Tackle (and Prevent!) Litter Box Odor

When the cat you dearly loves creates an odor you can’t stand, here’s how to upgrade your cleaning program.

An estimated 65 million cats live in more than 30 million American households, certainly a staggering number. Equally staggering can be the offensive odors that their urine and feces can produce. Cat owners spend millions of dollars a year on products designed to reduce or eliminate these odors.


The chief odor producer is the urine. Unless the perpetrator is suffering from a serious temperamental or physical disorder, the smell will be caused by perfectly normal cats relieving themselves — or expressing themselves sexually or territorially — beyond the confines of their litter boxes or in boxes that are improperly maintained. The acrid, ammonia-like smell results from the bacterial breakdown of nitrogen-containing components in the urine once it is exposed to air. This can pose a frustrating dilemma to owners who love their cats and want to keep them indoors — but can’t tolerate the smell.

Kitty Litter Revolution. Believe it or not, there was a time when domesticated cats were primarily outdoor animals and their excretory behaviors were of no concern to their owners. If the rare indoor cat — equipped with a cardboard or wooden box, filled with newspaper scraps and sand — had an occasional accident, the matter was simply addressed with soap and water, baking soda or a vinegar solution and then forgotten.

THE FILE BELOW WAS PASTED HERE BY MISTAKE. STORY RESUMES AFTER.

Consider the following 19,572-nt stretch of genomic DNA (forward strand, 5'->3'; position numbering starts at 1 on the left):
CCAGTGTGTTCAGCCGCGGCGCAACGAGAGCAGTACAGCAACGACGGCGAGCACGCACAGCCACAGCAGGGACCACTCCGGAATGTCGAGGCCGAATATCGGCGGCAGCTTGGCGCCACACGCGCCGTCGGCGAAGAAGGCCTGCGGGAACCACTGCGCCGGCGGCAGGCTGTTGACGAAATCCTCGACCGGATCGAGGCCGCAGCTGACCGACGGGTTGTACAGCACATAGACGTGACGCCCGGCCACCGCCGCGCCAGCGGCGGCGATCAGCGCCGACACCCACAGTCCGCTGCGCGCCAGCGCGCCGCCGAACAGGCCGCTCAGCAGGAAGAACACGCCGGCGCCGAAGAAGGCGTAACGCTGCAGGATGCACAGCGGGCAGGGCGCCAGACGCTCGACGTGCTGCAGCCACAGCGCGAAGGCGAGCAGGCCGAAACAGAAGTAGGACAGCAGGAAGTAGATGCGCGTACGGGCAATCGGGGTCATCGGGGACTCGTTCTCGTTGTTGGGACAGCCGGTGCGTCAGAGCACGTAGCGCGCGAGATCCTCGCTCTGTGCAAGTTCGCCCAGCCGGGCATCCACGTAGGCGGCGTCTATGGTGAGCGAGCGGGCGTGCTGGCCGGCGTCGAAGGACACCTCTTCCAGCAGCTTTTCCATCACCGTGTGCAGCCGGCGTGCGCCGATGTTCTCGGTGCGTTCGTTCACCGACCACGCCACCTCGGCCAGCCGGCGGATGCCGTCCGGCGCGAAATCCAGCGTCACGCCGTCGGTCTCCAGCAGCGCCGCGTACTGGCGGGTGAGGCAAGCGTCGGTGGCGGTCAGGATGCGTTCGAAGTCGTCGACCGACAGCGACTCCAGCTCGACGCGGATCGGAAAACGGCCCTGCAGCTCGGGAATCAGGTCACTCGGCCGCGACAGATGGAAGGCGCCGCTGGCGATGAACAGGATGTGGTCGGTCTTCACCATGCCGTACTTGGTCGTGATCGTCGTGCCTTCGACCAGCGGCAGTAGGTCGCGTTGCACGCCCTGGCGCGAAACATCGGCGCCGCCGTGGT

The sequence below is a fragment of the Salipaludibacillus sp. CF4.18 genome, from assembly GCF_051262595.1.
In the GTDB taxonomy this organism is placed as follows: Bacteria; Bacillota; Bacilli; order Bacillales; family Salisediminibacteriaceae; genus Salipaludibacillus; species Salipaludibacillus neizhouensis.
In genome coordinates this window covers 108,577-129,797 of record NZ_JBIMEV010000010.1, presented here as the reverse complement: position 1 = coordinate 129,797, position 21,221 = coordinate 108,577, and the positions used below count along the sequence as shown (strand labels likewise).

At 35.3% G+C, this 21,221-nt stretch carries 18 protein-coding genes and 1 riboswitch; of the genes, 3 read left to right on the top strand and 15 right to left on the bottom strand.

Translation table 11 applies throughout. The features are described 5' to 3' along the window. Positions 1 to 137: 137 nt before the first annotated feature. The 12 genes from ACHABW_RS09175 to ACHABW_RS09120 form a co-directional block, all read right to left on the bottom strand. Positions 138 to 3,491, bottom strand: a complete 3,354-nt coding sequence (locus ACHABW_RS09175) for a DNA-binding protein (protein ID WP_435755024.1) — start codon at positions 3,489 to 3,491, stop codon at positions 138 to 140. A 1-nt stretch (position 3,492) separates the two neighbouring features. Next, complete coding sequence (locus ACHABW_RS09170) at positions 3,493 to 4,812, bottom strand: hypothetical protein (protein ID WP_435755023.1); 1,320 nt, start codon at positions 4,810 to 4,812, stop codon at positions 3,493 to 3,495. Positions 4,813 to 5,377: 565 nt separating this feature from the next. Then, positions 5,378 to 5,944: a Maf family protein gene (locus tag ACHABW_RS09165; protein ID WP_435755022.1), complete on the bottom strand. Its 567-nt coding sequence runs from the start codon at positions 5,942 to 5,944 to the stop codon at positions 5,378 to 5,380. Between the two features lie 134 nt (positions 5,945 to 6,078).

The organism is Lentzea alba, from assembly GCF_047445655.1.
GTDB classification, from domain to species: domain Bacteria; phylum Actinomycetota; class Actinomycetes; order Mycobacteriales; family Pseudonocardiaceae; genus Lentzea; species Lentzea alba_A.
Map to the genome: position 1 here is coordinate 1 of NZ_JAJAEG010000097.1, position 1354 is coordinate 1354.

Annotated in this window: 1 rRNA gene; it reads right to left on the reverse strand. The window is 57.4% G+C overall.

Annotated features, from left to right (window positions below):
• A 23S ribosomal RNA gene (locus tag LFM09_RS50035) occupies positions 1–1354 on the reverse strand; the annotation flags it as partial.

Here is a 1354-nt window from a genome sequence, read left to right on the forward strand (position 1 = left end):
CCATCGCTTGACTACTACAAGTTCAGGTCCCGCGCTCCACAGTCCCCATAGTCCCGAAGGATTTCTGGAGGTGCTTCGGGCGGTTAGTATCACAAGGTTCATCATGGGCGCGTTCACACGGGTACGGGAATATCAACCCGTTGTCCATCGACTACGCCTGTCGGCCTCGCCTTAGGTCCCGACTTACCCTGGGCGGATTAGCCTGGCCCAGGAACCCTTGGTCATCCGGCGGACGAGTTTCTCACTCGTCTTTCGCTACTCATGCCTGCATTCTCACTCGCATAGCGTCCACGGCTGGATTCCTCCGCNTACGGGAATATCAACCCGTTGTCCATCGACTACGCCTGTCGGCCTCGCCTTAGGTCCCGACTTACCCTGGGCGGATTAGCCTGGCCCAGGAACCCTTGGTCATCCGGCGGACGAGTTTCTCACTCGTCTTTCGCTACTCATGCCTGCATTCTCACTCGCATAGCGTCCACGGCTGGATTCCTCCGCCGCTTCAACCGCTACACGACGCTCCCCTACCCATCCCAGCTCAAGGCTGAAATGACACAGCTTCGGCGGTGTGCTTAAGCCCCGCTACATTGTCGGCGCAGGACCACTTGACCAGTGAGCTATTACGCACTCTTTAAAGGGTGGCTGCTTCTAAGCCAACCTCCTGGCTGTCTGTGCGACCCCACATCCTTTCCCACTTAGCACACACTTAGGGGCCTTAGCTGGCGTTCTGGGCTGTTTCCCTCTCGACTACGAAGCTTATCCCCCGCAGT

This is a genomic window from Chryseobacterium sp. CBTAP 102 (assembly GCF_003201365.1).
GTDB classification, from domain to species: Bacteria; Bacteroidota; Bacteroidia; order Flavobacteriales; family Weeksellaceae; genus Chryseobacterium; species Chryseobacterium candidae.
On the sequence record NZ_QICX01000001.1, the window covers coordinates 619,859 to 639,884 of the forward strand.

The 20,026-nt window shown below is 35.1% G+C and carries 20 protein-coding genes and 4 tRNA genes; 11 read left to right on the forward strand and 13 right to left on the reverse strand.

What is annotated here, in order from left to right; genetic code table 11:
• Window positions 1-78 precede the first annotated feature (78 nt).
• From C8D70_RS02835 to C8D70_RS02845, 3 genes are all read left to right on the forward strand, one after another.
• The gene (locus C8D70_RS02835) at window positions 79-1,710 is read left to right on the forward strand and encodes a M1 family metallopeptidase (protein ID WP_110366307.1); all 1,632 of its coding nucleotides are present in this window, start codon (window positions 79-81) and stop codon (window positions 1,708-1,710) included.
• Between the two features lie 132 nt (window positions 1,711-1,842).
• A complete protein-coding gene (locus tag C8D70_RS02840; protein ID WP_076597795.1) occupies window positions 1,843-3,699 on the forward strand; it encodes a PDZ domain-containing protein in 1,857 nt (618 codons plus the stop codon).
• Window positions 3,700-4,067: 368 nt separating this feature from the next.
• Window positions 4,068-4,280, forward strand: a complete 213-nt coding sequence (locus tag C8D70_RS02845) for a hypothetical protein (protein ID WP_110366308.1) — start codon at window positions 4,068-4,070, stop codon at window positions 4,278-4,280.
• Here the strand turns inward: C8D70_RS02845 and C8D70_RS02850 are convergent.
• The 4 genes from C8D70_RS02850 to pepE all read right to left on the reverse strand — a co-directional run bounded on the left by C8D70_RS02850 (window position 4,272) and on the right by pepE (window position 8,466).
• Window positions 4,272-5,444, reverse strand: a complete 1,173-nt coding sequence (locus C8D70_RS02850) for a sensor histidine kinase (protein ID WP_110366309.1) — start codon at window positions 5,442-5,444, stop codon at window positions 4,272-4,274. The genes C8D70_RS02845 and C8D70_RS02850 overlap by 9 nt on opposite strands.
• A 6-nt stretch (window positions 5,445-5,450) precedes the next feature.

A Breakthrough for Pet Owners. Edward Lowe’s invention 65 years ago of Kitty Litter changed all that. This granulated clay, in effect, gave owners the confidence to invite their cats to come in from the backyard or barn and join them in the parlor, thus protecting the cats from the many dangers that lurk outdoors.

Unfortunately, the cats brought their urine and associated odors right into the house with them. Today a baffling assortment of liquids, powders, crystals, sprays and foams line the shelves of pet supply stores, vying for the attention of odor-battered consumers. In the spirit of healthy competition, most manufacturers make unique claims for their products’ efficacy, environmental safety, aesthetic virtues, ease of use and so forth.

Some products are intended to mask odors, others to prevent repetition of “mistakes” in the same place, and still others to remove urine smells and stains from carpets, furniture and woodwork. Many people still prefer the basics, forgoing the frills for plain and inexpensive baking soda and vinegar.

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